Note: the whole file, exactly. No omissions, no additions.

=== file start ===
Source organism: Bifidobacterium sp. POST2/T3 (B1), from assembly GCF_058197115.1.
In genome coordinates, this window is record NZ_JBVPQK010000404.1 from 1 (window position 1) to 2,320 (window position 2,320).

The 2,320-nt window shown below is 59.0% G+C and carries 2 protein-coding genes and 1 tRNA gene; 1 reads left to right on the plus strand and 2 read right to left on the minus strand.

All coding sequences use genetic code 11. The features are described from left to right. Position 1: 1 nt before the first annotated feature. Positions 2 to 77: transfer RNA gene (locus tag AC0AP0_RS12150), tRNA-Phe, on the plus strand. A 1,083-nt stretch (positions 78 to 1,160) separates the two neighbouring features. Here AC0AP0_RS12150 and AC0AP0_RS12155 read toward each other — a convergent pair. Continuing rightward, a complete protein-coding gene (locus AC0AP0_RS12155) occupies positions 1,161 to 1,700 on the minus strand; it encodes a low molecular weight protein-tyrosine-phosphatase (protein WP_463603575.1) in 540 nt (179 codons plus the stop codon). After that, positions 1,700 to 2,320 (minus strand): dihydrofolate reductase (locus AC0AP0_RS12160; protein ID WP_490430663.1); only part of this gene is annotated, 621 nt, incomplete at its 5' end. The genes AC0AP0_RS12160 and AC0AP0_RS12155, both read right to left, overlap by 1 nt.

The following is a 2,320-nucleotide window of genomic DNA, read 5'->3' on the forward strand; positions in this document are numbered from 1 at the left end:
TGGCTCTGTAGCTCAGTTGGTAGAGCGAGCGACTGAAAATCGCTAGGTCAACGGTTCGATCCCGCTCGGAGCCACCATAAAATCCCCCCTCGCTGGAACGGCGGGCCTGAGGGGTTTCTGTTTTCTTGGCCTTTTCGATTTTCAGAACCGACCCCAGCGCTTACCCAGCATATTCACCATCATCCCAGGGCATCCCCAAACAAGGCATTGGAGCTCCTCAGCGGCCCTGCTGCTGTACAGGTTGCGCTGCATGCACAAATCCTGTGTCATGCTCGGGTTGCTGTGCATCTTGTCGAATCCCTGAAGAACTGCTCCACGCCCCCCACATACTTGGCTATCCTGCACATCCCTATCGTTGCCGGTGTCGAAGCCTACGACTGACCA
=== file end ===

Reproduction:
Source organism: Bifidobacterium sp. POST2/T3 (B1), from assembly GCF_058197115.1.
In genome coordinates, this window is record NZ_JBVPQK010000404.1 from 1 (window position 1) to 2,320 (window position 2,320).

The 2,320-nt window shown below is 59.0% G+C and carries 2 protein-coding genes and 1 tRNA gene; 1 reads left to right on the plus strand and 2 read right to left on the minus strand.

All coding sequences use genetic code 11. The features are described from left to right. Position 1: 1 nt before the first annotated feature. Positions 2 to 77: transfer RNA gene (locus tag AC0AP0_RS12150), tRNA-Phe, on the plus strand. A 1,083-nt stretch (positions 78 to 1,160) separates the two neighbouring features. Here AC0AP0_RS12150 and AC0AP0_RS12155 read toward each other — a convergent pair. Continuing rightward, a complete protein-coding gene (locus AC0AP0_RS12155) occupies positions 1,161 to 1,700 on the minus strand; it encodes a low molecular weight protein-tyrosine-phosphatase (protein WP_463603575.1) in 540 nt (179 codons plus the stop codon). After that, positions 1,700 to 2,320 (minus strand): dihydrofolate reductase (locus AC0AP0_RS12160; protein ID WP_490430663.1); only part of this gene is annotated, 621 nt, incomplete at its 5' end. The genes AC0AP0_RS12160 and AC0AP0_RS12155, both read right to left, overlap by 1 nt.

The following is a 2,320-nucleotide window of genomic DNA, read 5'->3' on the forward strand; positions in this document are numbered from 1 at the left end:
TGGCTCTGTAGCTCAGTTGGTAGAGCGAGCGACTGAAAATCGCTAGGTCAACGGTTCGATCCCGCTCGGAGCCACCATAAAATCCCCCCTCGCTGGAACGGCGGGCCTGAGGGGTTTCTGTTTTCTTGGCCTTTTCGATTTTCAGAACCGACCCCAGCGCTTACCCAGCATATTCACCATCATCCCAGGGCATCCCCAAACAAGGCATTGGAGCTCCTCAGCGGCCCTGCTGCTGTACAGGTTGCGCTGCATGCACAAATCCTGTGTCATGCTCGGGTTGCTGTGCATCTTGTCGAATCCCTGAAGAACTGCTCCACGCCCCCCACATACTTGGCTATCCTGCACATCCCTATCGTTGCCGGTGTCGAAGCCTACGACTGACCA